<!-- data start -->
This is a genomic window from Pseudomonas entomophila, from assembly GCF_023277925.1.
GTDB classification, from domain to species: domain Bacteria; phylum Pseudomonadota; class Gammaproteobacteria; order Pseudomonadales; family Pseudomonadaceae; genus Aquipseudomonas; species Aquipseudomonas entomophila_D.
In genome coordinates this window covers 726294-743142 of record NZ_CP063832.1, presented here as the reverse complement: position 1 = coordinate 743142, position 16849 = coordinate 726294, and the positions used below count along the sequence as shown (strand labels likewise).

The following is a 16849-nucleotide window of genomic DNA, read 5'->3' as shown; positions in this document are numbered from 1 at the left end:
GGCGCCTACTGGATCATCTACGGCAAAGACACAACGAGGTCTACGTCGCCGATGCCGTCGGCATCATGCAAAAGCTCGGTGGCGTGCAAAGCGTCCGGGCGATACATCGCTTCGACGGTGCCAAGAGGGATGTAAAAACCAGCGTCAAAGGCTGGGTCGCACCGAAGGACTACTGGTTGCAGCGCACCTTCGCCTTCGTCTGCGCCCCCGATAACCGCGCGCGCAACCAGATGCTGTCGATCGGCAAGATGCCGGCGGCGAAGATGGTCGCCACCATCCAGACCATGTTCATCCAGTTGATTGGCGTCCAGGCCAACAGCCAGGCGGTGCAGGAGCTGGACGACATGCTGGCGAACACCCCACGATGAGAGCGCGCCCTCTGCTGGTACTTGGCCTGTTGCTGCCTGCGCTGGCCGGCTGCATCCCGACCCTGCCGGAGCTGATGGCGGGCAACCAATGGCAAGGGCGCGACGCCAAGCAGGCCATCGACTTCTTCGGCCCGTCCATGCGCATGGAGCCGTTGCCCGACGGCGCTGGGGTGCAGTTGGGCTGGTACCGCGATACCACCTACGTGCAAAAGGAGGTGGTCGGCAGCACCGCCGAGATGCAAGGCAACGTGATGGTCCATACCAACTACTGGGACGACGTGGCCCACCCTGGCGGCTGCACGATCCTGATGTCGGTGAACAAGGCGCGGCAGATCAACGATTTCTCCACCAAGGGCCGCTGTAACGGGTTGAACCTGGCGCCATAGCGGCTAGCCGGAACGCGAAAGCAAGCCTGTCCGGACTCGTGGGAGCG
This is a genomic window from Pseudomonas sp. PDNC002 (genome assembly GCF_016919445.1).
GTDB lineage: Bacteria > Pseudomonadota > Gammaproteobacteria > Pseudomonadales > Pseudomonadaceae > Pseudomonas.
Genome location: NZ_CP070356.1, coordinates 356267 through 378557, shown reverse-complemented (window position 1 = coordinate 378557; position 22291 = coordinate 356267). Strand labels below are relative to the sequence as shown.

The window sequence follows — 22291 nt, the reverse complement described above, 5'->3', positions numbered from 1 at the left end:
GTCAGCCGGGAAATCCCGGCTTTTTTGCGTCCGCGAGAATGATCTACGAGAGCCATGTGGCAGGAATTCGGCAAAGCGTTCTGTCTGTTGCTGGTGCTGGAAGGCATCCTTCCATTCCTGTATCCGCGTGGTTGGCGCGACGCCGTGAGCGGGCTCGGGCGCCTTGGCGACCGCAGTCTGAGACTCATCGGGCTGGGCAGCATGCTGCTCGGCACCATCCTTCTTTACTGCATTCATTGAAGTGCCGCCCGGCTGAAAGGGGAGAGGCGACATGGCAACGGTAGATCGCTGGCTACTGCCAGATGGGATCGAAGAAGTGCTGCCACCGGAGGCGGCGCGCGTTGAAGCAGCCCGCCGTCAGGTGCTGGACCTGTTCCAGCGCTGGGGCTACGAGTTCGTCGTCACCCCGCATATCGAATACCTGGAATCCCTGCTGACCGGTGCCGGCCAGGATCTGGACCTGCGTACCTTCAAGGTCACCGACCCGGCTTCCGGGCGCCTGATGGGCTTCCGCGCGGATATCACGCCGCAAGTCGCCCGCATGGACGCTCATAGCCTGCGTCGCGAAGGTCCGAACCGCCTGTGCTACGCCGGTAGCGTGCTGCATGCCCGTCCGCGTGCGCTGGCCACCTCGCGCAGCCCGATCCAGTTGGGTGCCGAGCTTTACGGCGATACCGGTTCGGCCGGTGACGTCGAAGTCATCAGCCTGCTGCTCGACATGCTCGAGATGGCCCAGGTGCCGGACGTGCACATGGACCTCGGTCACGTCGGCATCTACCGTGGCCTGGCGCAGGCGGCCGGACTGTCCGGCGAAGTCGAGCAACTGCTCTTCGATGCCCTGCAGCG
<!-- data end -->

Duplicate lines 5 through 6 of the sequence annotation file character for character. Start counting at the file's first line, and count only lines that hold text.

GGCGCCTACTGGATCATCTACGGCAAAGACACAACGAGGTCTACGTCGCCGATGCCGTCGGCATCATGCAAAAGCTCGGTGGCGTGCAAAGCGTCCGGGCGATACATCGCTTCGACGGTGCCAAGAGGGATGTAAAAACCAGCGTCAAAGGCTGGGTCGCACCGAAGGACTACTGGTTGCAGCGCACCTTCGCCTTCGTCTGCGCCCCCGATAACCGCGCGCGCAACCAGATGCTGTCGATCGGCAAGATGCCGGCGGCGAAGATGGTCGCCACCATCCAGACCATGTTCATCCAGTTGATTGGCGTCCAGGCCAACAGCCAGGCGGTGCAGGAGCTGGACGACATGCTGGCGAACACCCCACGATGAGAGCGCGCCCTCTGCTGGTACTTGGCCTGTTGCTGCCTGCGCTGGCCGGCTGCATCCCGACCCTGCCGGAGCTGATGGCGGGCAACCAATGGCAAGGGCGCGACGCCAAGCAGGCCATCGACTTCTTCGGCCCGTCCATGCGCATGGAGCCGTTGCCCGACGGCGCTGGGGTGCAGTTGGGCTGGTACCGCGATACCACCTACGTGCAAAAGGAGGTGGTCGGCAGCACCGCCGAGATGCAAGGCAACGTGATGGTCCATACCAACTACTGGGACGACGTGGCCCACCCTGGCGGCTGCACGATCCTGATGTCGGTGAACAAGGCGCGGCAGATCAACGATTTCTCCACCAAGGGCCGCTGTAACGGGTTGAACCTGGCGCCATAGCGGCTAGCCGGAACGCGAAAGCAAGCCTGTCCGGACTCGTGGGAGCG
This is a genomic window from Pseudomonas sp. PDNC002 (genome assembly GCF_016919445.1).